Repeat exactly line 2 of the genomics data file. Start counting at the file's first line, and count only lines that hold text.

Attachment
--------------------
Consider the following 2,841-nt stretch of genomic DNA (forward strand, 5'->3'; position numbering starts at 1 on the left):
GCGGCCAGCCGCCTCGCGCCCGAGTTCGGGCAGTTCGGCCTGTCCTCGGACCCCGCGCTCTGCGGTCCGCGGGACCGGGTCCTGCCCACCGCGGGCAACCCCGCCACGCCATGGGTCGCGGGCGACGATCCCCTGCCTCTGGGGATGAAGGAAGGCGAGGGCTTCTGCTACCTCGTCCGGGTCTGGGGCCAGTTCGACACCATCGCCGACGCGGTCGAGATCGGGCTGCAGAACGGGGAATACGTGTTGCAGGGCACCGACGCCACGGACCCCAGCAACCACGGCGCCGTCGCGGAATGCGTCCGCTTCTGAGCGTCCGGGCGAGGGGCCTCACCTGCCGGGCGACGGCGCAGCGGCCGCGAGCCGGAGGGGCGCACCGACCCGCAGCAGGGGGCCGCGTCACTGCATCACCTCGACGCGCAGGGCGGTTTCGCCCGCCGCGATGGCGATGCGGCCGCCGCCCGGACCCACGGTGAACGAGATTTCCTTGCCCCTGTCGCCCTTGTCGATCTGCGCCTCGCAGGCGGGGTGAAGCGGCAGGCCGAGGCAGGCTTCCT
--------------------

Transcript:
GCGGCCAGCCGCCTCGCGCCCGAGTTCGGGCAGTTCGGCCTGTCCTCGGACCCCGCGCTCTGCGGTCCGCGGGACCGGGTCCTGCCCACCGCGGGCAACCCCGCCACGCCATGGGTCGCGGGCGACGATCCCCTGCCTCTGGGGATGAAGGAAGGCGAGGGCTTCTGCTACCTCGTCCGGGTCTGGGGCCAGTTCGACACCATCGCCGACGCGGTCGAGATCGGGCTGCAGAACGGGGAATACGTGTTGCAGGGCACCGACGCCACGGACCCCAGCAACCACGGCGCCGTCGCGGAATGCGTCCGCTTCTGAGCGTCCGGGCGAGGGGCCTCACCTGCCGGGCGACGGCGCAGCGGCCGCGAGCCGGAGGGGCGCACCGACCCGCAGCAGGGGGCCGCGTCACTGCATCACCTCGACGCGCAGGGCGGTTTCGCCCGCCGCGATGGCGATGCGGCCGCCGCCCGGACCCACGGTGAACGAGATTTCCTTGCCCCTGTCGCCCTTGTCGATCTGCGCCTCGCAGGCGGGGTGAAGCGGCAGGCCGAGGCAGGCTTCCT